In the 1960s and 70s, the Raiders had the best home field advantage of any professional sports franchise in the United States or Canada.
At 67%, it was not only the best home field advantage in the NFL, but also in the National Basketball Association (NBA), Major League Baseball (MLB), and the National Hockey League (NHL).
The Oakland Raiders have only lost two games this season, and both of those games were played at Oaktown’s notorious Black Hole.
The Raiders were defeated by the Atlanta Falcons on 18 September and the Kansas City Chiefs on 16 October.
They defeated the San Diego Chargers on 9 October and the Denver Broncos on 6 November.
So they're 50% at home - unless you consider their victory over the Houston Texans at Estadio Azteca in Mexico City a home game.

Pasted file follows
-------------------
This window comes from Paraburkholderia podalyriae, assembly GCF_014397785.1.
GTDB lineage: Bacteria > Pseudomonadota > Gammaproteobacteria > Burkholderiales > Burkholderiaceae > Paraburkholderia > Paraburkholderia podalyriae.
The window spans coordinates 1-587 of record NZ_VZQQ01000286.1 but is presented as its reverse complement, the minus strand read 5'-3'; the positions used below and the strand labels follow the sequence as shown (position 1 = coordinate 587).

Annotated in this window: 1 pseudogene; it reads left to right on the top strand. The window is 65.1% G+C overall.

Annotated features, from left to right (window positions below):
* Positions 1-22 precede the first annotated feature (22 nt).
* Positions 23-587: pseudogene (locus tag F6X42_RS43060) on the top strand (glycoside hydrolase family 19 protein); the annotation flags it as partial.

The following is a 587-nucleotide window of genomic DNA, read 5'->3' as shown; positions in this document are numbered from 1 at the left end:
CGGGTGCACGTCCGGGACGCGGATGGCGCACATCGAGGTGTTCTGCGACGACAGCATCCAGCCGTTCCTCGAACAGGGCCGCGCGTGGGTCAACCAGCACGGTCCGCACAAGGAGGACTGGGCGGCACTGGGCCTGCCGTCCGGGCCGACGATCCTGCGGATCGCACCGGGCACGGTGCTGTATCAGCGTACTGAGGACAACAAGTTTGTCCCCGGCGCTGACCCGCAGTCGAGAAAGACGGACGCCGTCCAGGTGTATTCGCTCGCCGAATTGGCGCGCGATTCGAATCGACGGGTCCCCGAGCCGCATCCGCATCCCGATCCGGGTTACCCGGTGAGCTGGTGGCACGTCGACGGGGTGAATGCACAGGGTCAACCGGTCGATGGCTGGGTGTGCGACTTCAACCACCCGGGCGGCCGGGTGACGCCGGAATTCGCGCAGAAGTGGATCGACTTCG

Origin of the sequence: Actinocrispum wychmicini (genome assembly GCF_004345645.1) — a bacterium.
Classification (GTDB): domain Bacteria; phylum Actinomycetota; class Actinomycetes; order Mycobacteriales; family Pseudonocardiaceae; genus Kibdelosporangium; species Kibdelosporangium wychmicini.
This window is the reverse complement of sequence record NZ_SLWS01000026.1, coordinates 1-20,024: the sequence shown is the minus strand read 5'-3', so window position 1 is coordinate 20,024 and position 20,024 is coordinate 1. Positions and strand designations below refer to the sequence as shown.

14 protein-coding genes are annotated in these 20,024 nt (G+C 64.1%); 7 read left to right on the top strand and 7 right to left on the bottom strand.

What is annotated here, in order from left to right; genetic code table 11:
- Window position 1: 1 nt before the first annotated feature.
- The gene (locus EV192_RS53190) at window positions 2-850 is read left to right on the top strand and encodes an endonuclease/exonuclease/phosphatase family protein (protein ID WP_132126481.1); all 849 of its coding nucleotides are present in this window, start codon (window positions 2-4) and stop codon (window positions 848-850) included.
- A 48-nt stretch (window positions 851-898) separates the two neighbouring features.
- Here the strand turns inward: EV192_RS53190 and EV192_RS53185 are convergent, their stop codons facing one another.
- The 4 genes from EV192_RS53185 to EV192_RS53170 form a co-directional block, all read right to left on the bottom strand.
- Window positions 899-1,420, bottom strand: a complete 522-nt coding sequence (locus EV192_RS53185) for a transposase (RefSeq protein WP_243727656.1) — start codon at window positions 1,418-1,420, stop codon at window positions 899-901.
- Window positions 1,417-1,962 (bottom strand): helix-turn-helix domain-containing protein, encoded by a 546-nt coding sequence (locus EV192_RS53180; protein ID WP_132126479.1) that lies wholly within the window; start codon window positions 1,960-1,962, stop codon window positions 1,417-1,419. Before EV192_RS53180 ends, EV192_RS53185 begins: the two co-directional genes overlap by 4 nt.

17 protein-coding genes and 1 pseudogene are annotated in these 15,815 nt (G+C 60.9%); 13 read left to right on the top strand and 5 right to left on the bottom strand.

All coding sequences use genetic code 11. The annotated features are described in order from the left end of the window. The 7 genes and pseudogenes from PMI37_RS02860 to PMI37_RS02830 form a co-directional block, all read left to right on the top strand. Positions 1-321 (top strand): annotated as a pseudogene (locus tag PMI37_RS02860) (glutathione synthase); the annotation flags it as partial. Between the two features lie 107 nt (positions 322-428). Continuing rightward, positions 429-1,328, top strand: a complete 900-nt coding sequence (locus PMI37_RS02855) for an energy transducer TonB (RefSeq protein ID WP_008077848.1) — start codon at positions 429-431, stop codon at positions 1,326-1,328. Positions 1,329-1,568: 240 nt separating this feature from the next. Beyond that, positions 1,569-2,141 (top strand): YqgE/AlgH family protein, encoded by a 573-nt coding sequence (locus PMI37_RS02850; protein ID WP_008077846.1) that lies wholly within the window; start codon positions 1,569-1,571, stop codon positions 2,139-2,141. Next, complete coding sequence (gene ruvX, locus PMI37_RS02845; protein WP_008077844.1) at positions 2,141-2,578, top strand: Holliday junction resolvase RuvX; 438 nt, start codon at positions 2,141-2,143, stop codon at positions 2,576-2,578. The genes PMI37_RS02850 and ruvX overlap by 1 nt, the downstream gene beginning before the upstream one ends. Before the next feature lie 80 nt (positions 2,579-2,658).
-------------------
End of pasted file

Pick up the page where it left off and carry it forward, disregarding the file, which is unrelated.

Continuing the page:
Pride and Poise
Coach Jack was born in 1963, the same year that Al Davis was appointed Head Coach of the Oakland Raiders, who were established just two years earlier.
Coach Jack was just four years old when the Raiders won the now-defunct American Football League championship, playing in the second Super Bowl, and losing to the Green Bay Packers.
And for the record, he has born in Castro Valley, he attended Hayward High School, and - if you don't know California geography - this is what is known as "Raiders Country".
Did Coach Jack attend home games at Frank Youell Field before the Oakland Coliseum - then thought of as a state-of-the-art facility - opened in 1966?
Did he attend that first game at the Oakland Coliseum against the Kansas City Chiefs?
Did he listen to away games on the radio?
I can't help but think that Head Coach Jack is different from the other head coaches that have coached the Raiders in recent years. I knew it before he coached his first game.
"He's gonna put the OAKLAND back in the OAKLAND Raiders," I thought. And he has.
Think: Pride and Poise, baby. Think: Commitment to Excellence, baby. Think: Just Win, baby!
The OAKLAND Raiders are back ... with thanks, in large part, to a hometown boy from Southern Alameda County called Jack Del Rio!